Dietary omega-3 fatty acids and endometrial cancer risk in the Epidemiology of Endometrial Cancer Consortium: An individual-participant meta-analysis

Published:October 27, 2022DOI:


      • We conducted an individual-participant data meta-analysis of dietary omega-3 fatty acids and endometrial cancer risk.
      • Data were obtained from 12 prospective cohort studies.
      • Small, positive associations between dietary omega-3 fatty acids and endometrial cancer were observed overall.
      • Stronger, moderate positive associations were observed among participants with body mass indices ≥25 kg/m2.



      Limited data from prospective studies suggest that higher dietary intake of long-chain omega-3 polyunsaturated fatty acids (LCn3PUFA), which hold anti-inflammatory properties, may reduce endometrial cancer risk; particularly among certain subgroups characterized by body mass and tumor pathology.

      Materials and methods

      Data from 12 prospective cohort studies participating in the Epidemiology of Endometrial Cancer Consortium were harmonized as nested case-control studies, including 7268 endometrial cancer cases and 26,133 controls. Habitual diet was assessed by food frequency questionnaire, from which fatty acid intakes were estimated. Two-stage individual-participant data mixed effects meta-analysis estimated adjusted odds ratios (OR) and 95% confidence intervals (CI) through logistic regression for associations between study-specific energy-adjusted quartiles of LCn3PUFA and endometrial cancer risk.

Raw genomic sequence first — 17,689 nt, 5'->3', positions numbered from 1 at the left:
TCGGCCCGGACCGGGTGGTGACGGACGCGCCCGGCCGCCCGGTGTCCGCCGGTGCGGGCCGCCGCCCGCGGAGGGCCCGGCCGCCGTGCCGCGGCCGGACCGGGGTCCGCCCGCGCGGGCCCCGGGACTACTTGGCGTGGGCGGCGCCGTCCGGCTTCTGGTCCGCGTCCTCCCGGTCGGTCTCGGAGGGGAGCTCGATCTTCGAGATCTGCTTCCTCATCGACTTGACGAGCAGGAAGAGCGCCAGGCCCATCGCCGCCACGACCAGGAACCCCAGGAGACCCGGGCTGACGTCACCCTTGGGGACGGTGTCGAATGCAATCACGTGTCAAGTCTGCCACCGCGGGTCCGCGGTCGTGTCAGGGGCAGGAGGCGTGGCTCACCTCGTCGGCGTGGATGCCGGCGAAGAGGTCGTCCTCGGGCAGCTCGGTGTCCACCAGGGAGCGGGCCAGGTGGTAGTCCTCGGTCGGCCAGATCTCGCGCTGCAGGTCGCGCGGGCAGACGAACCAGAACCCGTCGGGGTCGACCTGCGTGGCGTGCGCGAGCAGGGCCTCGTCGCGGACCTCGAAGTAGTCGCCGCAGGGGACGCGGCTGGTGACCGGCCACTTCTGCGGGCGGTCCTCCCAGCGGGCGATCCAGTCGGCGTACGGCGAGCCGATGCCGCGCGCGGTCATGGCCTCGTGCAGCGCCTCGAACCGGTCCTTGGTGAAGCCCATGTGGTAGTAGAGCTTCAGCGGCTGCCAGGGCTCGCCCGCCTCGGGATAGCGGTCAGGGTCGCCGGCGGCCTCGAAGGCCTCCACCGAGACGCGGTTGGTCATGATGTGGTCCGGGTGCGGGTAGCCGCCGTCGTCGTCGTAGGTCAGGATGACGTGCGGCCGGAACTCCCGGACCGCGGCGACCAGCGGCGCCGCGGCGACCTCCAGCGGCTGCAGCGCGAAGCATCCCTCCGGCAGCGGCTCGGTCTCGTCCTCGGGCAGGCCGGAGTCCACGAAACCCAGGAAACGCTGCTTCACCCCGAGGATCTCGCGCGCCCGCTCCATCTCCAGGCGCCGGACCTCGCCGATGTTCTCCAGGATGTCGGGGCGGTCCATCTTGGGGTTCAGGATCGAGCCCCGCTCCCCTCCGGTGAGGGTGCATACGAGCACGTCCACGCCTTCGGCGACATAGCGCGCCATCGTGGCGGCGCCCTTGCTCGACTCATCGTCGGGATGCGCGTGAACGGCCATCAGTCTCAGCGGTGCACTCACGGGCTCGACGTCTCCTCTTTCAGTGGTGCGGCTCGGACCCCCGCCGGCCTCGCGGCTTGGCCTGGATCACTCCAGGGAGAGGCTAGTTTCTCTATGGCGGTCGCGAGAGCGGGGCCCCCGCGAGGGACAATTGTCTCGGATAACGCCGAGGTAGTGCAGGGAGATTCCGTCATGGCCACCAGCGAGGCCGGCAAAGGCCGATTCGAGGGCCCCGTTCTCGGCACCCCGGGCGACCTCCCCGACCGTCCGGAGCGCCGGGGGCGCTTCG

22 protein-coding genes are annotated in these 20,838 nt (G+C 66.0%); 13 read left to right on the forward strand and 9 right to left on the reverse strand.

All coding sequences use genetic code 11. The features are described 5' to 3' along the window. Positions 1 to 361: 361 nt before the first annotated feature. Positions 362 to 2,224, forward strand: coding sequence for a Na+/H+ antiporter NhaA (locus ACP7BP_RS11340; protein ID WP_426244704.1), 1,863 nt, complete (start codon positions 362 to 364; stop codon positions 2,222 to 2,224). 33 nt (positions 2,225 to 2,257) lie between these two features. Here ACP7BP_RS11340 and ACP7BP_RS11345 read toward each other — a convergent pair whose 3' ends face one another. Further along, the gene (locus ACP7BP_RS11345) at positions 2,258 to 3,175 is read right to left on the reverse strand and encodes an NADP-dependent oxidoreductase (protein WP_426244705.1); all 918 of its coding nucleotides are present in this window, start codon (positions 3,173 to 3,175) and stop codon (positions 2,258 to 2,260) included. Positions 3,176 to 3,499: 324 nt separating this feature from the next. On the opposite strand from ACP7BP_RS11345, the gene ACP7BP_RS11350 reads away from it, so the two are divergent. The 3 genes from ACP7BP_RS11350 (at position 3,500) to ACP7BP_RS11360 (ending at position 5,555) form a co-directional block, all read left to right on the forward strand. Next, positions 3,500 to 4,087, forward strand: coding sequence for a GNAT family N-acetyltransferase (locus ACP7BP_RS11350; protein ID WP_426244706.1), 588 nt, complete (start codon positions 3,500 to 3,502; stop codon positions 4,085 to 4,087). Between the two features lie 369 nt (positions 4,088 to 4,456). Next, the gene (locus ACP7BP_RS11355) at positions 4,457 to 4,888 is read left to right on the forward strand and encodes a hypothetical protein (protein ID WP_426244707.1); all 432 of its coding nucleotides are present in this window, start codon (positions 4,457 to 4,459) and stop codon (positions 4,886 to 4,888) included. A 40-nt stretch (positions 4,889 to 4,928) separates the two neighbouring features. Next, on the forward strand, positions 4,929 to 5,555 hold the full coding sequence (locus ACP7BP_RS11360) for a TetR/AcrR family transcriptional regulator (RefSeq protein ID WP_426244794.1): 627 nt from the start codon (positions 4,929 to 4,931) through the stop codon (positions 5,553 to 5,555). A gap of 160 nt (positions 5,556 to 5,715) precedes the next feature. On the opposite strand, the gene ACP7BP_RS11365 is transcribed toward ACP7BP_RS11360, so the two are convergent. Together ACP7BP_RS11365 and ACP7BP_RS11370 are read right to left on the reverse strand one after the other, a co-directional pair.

Women with the highest versus lowest estimated dietary intakes of docosahexaenoic acid, the most abundant LCn3PUFA in diet, had a 9% increased endometrial cancer risk (Quartile 4 vs. Quartile 1: OR 1.09, 95% CI: 1.01–1.19; P trend = 0.04). Similar elevated risks were observed for the summary measure of total LCn3PUFA (OR 1.07, 95% CI: 0.99–1.16; P trend = 0.06). Stratified by body mass index, higher intakes of LCn3PUFA were associated with 12–19% increased endometrial cancer risk among overweight/obese women and no increased risk among normal-weight women. Higher associations appeared restricted to White women. The results did not differ by cancer grade.


      Higher dietary intakes of LCn3PUFA are unlikely to reduce endometrial cancer incidence; rather, they may be associated with small to moderate increases in risk in some subgroups of women, particularly overweight/obese women.



      AA (Arachidonic acid), ALA (Alpha-linolenic acid), BWHS (Black Women's Health Study), BMI (Body mass index), CI (Confidence interval), DHA (Docosahexaenoic acid), DPA (Docosapentaenoic acid), EPA (Eicosapentaenoic acid), E2C2 (Epidemiology of Endometrial Cancer Consortium), FFQ (Food frequency questionnaire), HR (Hazard ratio), IPD (Individual-participant data), LA (Linoleic acid), LCn3 (Long-chain omega-3), OR (Odds ratio), n6 (Omega-6), PUFA (Polyunsaturated fatty acid), VITAL (Vitamins and Lifestyle cohort study), WHI (Women's Health Initiative)
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